What became of “our” cuckoo?
That must sound odd. The cuckoo is the last bird anybody could claim ownership to. This is a free spirit, notorious for its irresponsible parenting, shamelessly exploiting many (in the current parlance) hard-working bird families. How can we possibly speak of “our” cuckoo?
If you want an annual visitor to adopt, much better to choose the
swift, or pied flycatcher, nesting nearby or coming to your garden year after year and down the generations. But a cuckoo?
The fact remains, we haven’t heard “our” cuckoo for three years now. Let me explain. We live on the edge of a village in rural Buckinghamshire. For over 20 years, in the third or the fourth week of April, we would first hear a cuckoo in the countryside to the north of our house. From then on, we would hear it, or another, or others (how could we possibly know) almost without fail, daily, for the next four or five weeks.
Cuckoos are known to return to the area where they were born, so it is likely that several generations in the same cuckoo lineage returned to this same area of fields and hedges and woodland around the Grand Union Canal.
Sometimes the cuckoo arrived a week or so late, after its prodigious travels from from south of the Sahara. Very rarely was it earlier than about April 20th. The call of the cuckoo was so predictable, I grew quite complacent about it. I used to feel sorry for friends living in London, who would rarely ever hear the cuckoo in spring. Weren’t we the fortunate ones?
I can recall the year when it didn’t turn up. In 2011 or 2012 it arrived, eventually, and called a few desultory times. Then in 2013 I heard it only once. In 2014 I didn’t hear it at all from our garden. It’s the same this year, now 10 weeks after its normal arrival time. We don’t expect it to show this summer.
There are no physical changes to explain its absence, no new housing estate built, no switch to intensive agriculture – the fields I mention are not cultivated, although other fields within an easy bird flight are, and treated I suppose with the usual cocktail of chemicals.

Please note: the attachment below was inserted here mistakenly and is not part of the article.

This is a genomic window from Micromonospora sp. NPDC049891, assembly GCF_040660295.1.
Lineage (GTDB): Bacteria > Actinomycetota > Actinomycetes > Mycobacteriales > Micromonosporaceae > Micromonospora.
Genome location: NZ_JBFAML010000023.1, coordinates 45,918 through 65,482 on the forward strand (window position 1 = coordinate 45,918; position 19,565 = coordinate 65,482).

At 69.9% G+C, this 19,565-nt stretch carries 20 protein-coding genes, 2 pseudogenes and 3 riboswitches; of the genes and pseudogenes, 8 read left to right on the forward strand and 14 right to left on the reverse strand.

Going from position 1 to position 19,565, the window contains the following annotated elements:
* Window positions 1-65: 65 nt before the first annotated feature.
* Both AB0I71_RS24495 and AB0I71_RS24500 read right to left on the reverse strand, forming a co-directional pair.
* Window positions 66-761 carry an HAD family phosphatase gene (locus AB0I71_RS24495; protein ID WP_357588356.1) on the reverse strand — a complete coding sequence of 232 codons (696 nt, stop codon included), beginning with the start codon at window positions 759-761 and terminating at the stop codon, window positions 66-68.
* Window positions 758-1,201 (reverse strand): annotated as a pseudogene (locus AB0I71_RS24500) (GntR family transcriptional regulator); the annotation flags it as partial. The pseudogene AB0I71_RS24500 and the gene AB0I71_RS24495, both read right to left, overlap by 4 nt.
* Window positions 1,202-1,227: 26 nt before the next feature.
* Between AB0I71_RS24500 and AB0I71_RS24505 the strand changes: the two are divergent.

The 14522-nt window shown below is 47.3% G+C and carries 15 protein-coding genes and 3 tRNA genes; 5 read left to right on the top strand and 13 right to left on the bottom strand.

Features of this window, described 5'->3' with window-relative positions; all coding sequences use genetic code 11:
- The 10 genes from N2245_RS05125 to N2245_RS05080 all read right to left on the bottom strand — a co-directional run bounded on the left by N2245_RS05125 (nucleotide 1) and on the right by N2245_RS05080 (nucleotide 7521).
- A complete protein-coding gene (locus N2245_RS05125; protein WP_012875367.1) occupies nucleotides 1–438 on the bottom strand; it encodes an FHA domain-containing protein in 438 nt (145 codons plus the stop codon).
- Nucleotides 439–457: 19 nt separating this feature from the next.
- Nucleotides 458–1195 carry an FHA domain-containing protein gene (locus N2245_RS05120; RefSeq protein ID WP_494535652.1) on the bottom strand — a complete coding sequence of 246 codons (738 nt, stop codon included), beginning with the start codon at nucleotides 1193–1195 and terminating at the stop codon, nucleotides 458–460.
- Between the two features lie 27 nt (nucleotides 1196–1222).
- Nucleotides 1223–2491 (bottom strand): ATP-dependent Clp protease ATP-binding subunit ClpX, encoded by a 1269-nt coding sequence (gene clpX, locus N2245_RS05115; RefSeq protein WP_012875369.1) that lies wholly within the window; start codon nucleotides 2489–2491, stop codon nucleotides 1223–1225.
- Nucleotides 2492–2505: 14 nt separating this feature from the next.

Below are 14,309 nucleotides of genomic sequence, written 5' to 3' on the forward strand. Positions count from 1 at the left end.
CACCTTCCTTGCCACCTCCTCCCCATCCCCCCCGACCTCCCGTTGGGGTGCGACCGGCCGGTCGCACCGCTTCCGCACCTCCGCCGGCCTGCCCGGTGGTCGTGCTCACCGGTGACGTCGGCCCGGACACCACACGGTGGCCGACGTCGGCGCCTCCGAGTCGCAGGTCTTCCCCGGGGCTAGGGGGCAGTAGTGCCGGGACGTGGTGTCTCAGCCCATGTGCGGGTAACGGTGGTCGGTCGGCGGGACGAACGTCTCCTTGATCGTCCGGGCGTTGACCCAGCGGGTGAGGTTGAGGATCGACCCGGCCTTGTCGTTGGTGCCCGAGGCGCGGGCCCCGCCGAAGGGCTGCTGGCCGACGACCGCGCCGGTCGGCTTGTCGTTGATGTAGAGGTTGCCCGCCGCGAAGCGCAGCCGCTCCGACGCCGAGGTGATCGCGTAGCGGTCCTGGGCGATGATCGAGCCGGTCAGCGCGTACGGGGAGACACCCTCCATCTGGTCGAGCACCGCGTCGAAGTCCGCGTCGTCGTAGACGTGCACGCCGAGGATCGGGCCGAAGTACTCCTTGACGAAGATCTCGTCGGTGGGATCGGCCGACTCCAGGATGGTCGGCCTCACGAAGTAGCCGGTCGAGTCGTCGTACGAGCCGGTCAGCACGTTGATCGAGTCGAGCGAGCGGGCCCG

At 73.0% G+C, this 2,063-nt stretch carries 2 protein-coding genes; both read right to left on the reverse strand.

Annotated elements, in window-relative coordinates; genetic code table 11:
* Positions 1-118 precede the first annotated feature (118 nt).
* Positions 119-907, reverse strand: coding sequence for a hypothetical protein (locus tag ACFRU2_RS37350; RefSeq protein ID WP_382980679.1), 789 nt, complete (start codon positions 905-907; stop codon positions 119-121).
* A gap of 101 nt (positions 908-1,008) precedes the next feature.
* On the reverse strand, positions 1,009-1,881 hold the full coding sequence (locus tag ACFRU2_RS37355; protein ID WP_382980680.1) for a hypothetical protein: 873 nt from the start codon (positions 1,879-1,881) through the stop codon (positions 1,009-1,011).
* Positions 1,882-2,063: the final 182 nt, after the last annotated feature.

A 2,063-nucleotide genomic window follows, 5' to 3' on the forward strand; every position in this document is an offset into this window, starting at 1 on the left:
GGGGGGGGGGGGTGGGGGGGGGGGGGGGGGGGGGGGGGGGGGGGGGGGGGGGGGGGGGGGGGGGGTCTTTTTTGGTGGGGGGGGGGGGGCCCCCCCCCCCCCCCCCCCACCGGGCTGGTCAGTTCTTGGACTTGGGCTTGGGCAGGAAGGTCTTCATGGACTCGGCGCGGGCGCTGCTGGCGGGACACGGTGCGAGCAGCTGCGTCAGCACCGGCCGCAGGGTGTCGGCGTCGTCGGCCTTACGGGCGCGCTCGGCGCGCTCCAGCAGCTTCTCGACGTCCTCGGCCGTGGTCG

Although the bird hasn’t been calling from its usual spot, I have heard the cuckoo this year, less than than a mile from where I live. If this seems to contradict the gloomy message I’ve just given, there may be a clue in the location. It was just the once, on the recently created College Lake nature reserve, a place where wildlife is given free rein. But I am told that it has been heard regularly there throughout the 2015 breeding season. As you would expect, they don’t use chemicals, and the land is managed for wildlife.
What came first,, the decline of host species such as the meadow pipit, or the cuckoo itself? Did the cuckoos turn up, find no nests in which to lay their eggs, and move on? Were they around in equal numbers elsewhere? I fear not. The British Trust for Ornithology (BTO) says the UK has lost over half the number of cuckoos in the UK over the last 20 years.
One theory is that the irregular arrival of spring affects some birds’ nestbuilding and egg laying. Some years they may be nesting earlier, too soon for the arriving cuckoos. Other years they nest late. Or perhaps something weather-related, or quite different, is happening on the bird’s migration route.
Idle bar-room speculation won’t give us an answer. But the BTO might. Since 2011 it has fitted trackers to more than 50 cuckoos in different places in the UK to find out why their numbers have fallen so sharply. Already it has gathered abundant data about migratory routes.
The birds appear to follow two distinct flight paths. One is through the western Mediterranean, through Spain, Morocco and West Africa; the other is down through Italy and across the central Sahara.
The BTO has also been able to show how early in the summer it is leaving the UK. We know the bird stops its regular calling quite early – “In June I change my tune; In July away I fly.” But now we know for sure that their departure takes place as early as late June.
By the 25 June, 2015, two of the three cuckoos tagged in the North Yorkshire Moors had left the country. Signals from one showed it crossing the Channel on 22 June; by 24 June it had travelled 965km (600 miles) to Italy and was west of Venice. It then headed north-east, to stop in Slovenia. Another was in the Champagne-Ardenne region of France by 24 June, 620km (390 miles) from his last location in Yorkshire.
That is bird watching watching at its most sophisticated and scientifically valuable. What can the individual do, apart from lament? The BTO invites us, after texting a (voluntary) donation to help it learn more about why cuckoo populations are declining, to join BirdTrack, and simply report Roving Records.
These are simple, one-off records of birds seen or heard whilst you are out and about. Simply enter them into BirdTrack. The BTO will crunch the numbers.
Something is happening to cuckoos, and lots of other birds. It’s a bit too glib and obvious to say we must and can do something, but it’s a consolation at least that just as things are turning bad, scientists, and the rest of us, are better placed than ever to study where birds are and where they are going.
It may even help us to save them.